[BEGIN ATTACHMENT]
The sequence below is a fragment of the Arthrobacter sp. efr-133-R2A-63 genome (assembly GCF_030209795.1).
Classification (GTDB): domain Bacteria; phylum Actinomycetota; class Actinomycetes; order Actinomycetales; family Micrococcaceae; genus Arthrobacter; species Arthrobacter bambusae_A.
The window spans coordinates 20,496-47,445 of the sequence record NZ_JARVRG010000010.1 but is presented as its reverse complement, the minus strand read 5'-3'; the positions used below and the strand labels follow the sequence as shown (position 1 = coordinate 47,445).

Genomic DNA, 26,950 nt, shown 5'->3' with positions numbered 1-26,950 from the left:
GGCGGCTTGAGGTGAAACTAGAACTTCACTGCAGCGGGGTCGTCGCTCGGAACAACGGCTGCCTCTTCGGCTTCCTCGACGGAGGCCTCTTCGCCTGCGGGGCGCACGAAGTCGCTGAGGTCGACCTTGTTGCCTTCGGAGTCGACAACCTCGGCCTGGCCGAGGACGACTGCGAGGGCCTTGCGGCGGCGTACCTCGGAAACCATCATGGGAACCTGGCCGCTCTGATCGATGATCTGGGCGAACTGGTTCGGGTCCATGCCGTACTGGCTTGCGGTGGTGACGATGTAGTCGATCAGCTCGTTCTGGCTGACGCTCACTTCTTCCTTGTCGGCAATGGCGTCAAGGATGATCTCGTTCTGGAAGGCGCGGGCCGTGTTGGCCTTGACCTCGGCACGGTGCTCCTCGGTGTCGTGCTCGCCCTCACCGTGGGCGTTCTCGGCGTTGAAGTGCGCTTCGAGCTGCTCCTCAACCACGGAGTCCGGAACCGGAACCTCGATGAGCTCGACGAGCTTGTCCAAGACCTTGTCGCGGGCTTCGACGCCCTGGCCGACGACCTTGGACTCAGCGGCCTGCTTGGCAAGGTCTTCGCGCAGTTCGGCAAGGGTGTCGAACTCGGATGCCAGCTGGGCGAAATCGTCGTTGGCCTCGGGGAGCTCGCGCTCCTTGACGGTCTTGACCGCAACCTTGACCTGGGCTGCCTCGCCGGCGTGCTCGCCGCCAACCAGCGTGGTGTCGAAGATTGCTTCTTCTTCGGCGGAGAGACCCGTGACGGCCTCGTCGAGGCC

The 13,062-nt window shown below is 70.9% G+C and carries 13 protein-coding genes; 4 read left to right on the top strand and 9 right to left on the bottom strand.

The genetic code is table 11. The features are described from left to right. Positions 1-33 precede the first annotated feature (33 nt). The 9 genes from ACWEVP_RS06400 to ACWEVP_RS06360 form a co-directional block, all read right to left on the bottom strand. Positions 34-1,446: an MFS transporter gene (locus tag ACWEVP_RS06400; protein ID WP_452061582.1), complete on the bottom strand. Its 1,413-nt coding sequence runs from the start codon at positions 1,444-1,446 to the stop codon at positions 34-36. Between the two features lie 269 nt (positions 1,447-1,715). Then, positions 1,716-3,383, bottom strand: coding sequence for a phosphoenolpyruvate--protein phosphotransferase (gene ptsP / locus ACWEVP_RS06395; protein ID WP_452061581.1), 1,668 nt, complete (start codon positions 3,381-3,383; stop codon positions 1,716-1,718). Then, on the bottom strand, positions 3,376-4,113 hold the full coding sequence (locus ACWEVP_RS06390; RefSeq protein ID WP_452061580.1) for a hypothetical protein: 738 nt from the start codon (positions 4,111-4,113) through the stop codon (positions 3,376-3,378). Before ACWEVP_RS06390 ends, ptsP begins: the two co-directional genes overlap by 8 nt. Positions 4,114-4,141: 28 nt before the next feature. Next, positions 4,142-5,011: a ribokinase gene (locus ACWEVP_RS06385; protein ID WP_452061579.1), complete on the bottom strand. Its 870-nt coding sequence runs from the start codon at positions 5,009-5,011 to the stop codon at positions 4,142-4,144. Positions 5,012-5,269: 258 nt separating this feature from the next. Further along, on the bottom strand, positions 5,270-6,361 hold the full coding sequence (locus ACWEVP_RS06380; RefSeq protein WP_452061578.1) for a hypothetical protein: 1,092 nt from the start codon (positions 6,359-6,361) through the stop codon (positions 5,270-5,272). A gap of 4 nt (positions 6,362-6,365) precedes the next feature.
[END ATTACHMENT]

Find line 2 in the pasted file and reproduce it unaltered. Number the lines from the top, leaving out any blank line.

Classification (GTDB): domain Bacteria; phylum Actinomycetota; class Actinomycetes; order Actinomycetales; family Micrococcaceae; genus Arthrobacter; species Arthrobacter bambusae_A.